The need for even this tiny compromise is becoming clearer each day. Stanford’s library, for example, has announced a digitization project to digitize books. They have technology that can scan 1,000 pages an hour. They are chafing for the opportunity to scan books that are no longer commercially available, but that under current law remain under copyright. If this proposal passed, 98% of books just 50 years old could be scanned and posted for free on the Internet.

Stanford is not alone. This has long been a passion of Brewster Kahle and his Internet Archive, as well as many others. Yet because of current copyright regulation, these projects — that would lower the cost of libraries dramatically, and spread knowledge broadly — cannot go forward. The costs of clearing the rights to makes these works available is extraordinarily high.

Yet the lobbyists are fighting even this tiny compromise. The public domain is competition for them. They will fight this competition. And so long as they have the lobbyists, and the rest of the world remains silent, they will win.

We need to your help to resist this now. At this stage, all that we need is one congressperson to introduce the proposal. Whether you call it the Copyright Term Deregulation Act, or the Public Domain Enhancement Act, doesn’t matter. What matters is finding a sponsor, so we can begin to show the world just how extreme this debate has become: They have already gotten a 20 year extension of all copyrights just so 2% can benefit; and now they object to paying just $1 for that benefit, so that no one else might compete with them.

If you believe this is wrong, here are two things you can do: (1) Write your Representative and Senator, and ask them to be the first to introduce this statute; point them to the website, and ask them to respond. And even more importantly, (2) blog this request, so that others who think about these issues can get involved in the conversation.

I have given this movement as much as I can over the past four years, and I will not stop until we have reclaimed the public domain. Stay tuned for more litigation, and more ideas from Creative Commons. But please take these two steps now.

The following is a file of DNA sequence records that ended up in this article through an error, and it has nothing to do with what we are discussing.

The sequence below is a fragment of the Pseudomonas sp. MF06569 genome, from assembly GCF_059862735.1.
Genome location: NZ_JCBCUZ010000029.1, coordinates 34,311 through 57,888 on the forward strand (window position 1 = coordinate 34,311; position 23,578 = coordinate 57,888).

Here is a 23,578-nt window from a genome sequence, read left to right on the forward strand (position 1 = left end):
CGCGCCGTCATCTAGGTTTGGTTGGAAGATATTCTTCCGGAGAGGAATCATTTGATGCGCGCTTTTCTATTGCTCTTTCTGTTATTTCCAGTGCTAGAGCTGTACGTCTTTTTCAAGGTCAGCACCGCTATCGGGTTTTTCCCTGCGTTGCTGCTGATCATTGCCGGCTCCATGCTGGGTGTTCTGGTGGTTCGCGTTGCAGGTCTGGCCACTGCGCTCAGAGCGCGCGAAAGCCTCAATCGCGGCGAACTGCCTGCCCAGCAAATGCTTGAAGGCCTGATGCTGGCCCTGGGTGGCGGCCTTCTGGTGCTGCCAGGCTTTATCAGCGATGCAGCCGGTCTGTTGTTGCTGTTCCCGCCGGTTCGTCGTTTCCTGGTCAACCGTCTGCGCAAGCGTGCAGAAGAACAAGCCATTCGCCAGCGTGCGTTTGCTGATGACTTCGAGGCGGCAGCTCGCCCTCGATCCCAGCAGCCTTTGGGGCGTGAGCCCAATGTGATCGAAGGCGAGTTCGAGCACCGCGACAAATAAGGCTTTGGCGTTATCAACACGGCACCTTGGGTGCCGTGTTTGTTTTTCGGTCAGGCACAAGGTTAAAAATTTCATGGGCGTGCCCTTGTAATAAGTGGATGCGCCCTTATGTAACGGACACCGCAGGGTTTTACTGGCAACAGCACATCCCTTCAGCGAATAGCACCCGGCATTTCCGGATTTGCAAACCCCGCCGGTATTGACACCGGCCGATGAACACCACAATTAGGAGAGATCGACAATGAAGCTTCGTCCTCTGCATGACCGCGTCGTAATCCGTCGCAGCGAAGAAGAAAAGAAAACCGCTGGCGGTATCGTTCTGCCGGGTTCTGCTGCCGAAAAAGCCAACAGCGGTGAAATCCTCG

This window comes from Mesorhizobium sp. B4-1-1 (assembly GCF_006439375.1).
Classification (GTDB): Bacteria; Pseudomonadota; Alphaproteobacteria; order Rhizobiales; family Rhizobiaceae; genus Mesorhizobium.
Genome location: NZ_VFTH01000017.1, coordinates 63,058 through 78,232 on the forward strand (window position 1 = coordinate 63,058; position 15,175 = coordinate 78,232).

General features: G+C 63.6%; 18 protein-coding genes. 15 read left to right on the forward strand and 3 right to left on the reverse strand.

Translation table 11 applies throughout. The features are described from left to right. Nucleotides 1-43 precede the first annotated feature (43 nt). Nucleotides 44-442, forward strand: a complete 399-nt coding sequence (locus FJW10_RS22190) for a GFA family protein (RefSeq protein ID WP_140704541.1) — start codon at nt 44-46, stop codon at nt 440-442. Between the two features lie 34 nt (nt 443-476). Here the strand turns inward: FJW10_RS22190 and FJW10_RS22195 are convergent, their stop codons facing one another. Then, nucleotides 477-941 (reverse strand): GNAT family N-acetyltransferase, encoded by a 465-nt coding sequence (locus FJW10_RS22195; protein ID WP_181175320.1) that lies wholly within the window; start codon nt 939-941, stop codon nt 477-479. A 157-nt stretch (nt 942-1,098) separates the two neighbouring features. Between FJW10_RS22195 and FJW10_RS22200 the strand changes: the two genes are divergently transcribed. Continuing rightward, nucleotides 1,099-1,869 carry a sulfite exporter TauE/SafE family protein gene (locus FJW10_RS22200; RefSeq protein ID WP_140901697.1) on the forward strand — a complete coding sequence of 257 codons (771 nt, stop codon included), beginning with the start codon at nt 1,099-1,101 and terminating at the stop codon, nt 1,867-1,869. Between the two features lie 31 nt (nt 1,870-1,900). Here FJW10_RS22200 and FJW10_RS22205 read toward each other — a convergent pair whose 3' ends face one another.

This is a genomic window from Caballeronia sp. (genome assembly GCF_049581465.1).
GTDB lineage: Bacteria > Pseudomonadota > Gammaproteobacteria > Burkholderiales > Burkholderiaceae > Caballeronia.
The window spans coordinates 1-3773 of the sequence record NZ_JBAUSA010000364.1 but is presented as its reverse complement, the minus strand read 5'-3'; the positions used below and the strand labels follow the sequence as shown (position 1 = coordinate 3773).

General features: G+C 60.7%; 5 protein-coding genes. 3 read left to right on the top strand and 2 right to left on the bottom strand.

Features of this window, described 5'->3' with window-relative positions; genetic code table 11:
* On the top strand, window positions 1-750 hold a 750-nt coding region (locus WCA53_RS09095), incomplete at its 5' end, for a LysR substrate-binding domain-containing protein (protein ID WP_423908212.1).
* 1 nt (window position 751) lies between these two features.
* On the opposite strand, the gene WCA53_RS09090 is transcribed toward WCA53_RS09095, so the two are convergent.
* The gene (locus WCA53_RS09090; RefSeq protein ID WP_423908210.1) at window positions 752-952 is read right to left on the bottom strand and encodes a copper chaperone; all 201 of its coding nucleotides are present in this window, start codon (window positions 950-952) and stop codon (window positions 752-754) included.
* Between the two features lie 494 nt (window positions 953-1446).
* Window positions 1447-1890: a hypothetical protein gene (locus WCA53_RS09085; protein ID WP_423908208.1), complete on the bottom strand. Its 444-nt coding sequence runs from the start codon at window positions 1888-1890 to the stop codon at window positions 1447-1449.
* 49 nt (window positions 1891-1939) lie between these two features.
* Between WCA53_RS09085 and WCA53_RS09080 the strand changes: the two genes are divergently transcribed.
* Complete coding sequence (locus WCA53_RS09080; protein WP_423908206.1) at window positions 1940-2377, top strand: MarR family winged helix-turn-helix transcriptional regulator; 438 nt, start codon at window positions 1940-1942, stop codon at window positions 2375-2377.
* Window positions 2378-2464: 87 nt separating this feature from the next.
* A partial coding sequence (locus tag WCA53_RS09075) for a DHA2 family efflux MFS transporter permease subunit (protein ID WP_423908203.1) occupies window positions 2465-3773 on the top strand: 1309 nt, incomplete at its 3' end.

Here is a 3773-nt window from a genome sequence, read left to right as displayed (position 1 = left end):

March 26, 2003  ·  Lessig

The Mexican Congress is about to consider a revision to its copyright law. Among it many changes, the law will extend the term of copyright from life-plus-70 to life-plus-100. (And no doubt thus beginning yet another cycle of “harmonization” around the world.) Worse, at the end of the copyright term, the government has the right to charge royalties for works in the “public domain.”

This is apparently something new for government regulators. Usually governments nationalize first, and then (and as a result) kill the industry nationalized. Mexico plans to innovate on this pattern: kill the public domain first, and then nationalize after.

The insanity in this system is astonishing. But here’s the message Mexico has got to understand: it will be easier for Mexicans to consume Hollywood content over the next 150 years than it will be for Mexicans to cultivate and preserve their own culture. Is promoting Hollywood really what the Mexican Congress is for?

March 13, 2003  ·  Lessig

So I received a copy of the March 31 issue of Forbes with a note from the editor in chief: “You might be interested in one of the editorials on page 28.” On page 27-28, Steve Forbes endorses the idea of the Eldred Act. More good news about progress on that front soon, but I am proud to count Mr. Forbes as someone who gets it. Now if we could only find an equivalently prominent Democrat.